Categorized | Germany

Germany’s Fairytale Castle: Neuschwanstein

Neuschwanstein Castle is one of the romantic palaces of Germany’s Bavaria. It is unquestionably the place that anyone has seen in photos. A 19th-century Romanesque Revival palace lies on a rugged hill and it overlooks the picturesque Hohenschwangau valley and is located only a short distance from the popular tourist destination, Fussen. The palace served as the retreat home of Ludwig II. The timid king had built the castle so as to withdraw from public life. The palace, which was the inspiration for Disneyland’s Sleeping Beauty Castle, was opened to the public soon after he passed away in 1886.

In the Middle Ages, three castles looked over Hohenschwangau. One was known as Schwanstein Castle which was bought by Ludwig’s father King Maximilian II of Bavaria who bought its ruins to renovate them and he turned them into a comfortable palace known as Hohenschwangau Castle. The castle became the family’s summer residence.

The ruins above the family castle were known to the crown prince from his outing. He drew one of them in his small book. At the time the inexperienced prince started to rule in 1864, the building of a new castle became the first in his series of palace building projects. The young Ludwig was influenced by the romantic mountain scenery and the summer castle became one of his beloved spots to stay.

The foundation stone to Neuschwanstein was laid in 1869 with the building plan. The most up-to-date building techniques and materials were used in the construction of the palace. The improvement was very slow going. The castle was equipped with all kinds of technical conveniences which were very modern, if not to say revolutionary at those times. Running water on all levels. There were toilets with automatic flushing on each floor. A warm air heating system for the entire building and a hot water system for the kitchen and the bath.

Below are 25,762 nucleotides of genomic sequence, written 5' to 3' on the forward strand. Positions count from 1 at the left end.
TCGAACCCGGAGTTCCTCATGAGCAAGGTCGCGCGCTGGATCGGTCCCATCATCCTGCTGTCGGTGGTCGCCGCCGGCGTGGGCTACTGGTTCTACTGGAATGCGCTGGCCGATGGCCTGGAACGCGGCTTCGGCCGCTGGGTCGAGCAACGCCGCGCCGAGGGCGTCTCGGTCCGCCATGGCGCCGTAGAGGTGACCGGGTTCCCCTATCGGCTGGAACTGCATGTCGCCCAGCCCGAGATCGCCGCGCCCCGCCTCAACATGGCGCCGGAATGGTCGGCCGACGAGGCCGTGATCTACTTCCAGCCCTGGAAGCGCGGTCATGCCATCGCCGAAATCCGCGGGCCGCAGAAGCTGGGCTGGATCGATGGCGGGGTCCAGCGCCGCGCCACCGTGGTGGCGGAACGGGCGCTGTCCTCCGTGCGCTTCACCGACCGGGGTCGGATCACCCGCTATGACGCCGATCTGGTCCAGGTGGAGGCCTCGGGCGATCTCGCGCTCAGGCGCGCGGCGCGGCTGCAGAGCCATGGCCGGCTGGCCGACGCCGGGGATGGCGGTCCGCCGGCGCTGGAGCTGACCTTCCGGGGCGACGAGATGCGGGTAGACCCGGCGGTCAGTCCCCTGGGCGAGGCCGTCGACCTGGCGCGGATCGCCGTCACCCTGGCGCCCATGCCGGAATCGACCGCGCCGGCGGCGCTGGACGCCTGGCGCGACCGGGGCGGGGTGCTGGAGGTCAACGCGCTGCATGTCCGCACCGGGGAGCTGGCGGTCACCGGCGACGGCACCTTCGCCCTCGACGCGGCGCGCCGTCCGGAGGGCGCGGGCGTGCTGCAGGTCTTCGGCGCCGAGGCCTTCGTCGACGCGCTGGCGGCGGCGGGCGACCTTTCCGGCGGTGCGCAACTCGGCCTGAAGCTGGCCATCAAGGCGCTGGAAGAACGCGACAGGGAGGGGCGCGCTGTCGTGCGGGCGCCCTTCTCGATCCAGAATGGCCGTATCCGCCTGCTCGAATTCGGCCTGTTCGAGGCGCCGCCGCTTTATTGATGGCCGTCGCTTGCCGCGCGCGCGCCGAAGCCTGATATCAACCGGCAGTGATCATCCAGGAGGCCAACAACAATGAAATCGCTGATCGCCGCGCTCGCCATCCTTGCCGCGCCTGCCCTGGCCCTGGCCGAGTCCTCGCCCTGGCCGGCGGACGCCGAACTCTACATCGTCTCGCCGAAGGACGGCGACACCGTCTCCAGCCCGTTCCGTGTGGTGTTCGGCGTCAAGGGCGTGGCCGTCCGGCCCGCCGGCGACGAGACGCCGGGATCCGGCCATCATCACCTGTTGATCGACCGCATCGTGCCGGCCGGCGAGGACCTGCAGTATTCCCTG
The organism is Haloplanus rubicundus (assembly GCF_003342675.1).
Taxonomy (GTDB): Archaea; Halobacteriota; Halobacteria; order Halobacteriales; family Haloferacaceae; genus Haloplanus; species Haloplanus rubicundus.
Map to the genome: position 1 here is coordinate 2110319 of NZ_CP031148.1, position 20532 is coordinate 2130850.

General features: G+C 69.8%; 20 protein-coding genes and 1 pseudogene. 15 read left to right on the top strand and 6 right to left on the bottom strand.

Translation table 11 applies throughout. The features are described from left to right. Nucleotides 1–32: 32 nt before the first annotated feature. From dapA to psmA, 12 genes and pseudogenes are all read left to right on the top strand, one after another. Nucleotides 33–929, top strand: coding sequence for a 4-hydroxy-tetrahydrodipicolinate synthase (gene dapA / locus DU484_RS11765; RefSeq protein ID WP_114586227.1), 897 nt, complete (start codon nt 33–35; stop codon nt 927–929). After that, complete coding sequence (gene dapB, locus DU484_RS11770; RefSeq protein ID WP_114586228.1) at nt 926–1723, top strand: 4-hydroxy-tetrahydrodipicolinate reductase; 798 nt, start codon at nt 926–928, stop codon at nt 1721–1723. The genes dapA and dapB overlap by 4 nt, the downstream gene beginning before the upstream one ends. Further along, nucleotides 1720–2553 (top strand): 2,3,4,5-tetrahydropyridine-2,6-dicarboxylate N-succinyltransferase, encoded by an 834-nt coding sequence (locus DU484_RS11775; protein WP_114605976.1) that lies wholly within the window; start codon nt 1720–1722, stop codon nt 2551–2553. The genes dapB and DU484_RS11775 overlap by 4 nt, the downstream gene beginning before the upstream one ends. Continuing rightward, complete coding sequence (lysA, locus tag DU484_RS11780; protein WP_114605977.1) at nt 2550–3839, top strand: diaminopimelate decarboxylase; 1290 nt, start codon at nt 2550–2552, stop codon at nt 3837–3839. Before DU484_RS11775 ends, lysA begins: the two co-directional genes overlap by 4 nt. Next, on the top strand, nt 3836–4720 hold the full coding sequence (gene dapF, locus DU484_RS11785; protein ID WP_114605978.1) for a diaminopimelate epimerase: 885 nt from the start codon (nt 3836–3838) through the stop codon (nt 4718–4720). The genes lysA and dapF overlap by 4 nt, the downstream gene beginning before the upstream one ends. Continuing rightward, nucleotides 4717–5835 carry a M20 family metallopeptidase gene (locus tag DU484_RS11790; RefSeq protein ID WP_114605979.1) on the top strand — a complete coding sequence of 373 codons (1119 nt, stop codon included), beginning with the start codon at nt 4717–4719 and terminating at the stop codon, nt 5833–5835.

Ludwig named the new palace New Hohenschwangau Castle which got its new name Neuschwanstein only after he died. The confusing answer is that Hohenschwangau and Schwanstein have effectively swapped names: Hohenschwangau Castle took the place of the remains of Schwanstein Castle, and Neuschwanstein Castle replaced the ruins of the two Hohenschwangau Castles.

The king had already become something of a legend. He once mentioned that he wanted to remain an eternal mystery to himself and other people. He became a mystifying factor that still fascinates people today. Ludwig II was possessed by the idea of a holy kingdom by the Grace of God. In reality he was a constitutional ruler. This is the reason why he built a fantasy world around him far away from reality he was able to feel he was a real king. From 1875 on he lived at night and slept during the day. Ludwig II increasingly identified himself with Parzival, the legendary medieval figure who got the Grail King through his purity. Neuschwanstein was reinterpreted as the Castle of the Holy Grail and the Throne Room was redesigned as the Hall of the Holy Grail.

One of biggest ironies of this castle is that a structure built to be a private refuge, sacred and out of reach and is now host to thousands of tourists every day. Another irony: though it was built mainly as a stage for Wagnerian productions, Richard Wagner, the composer never appeared in Neuschwanstein. Nor was the castle’s throne room ever completed in time to contain a throne.

To be able to visit the castle make sure you book in Germany accommodation well before your arrival.

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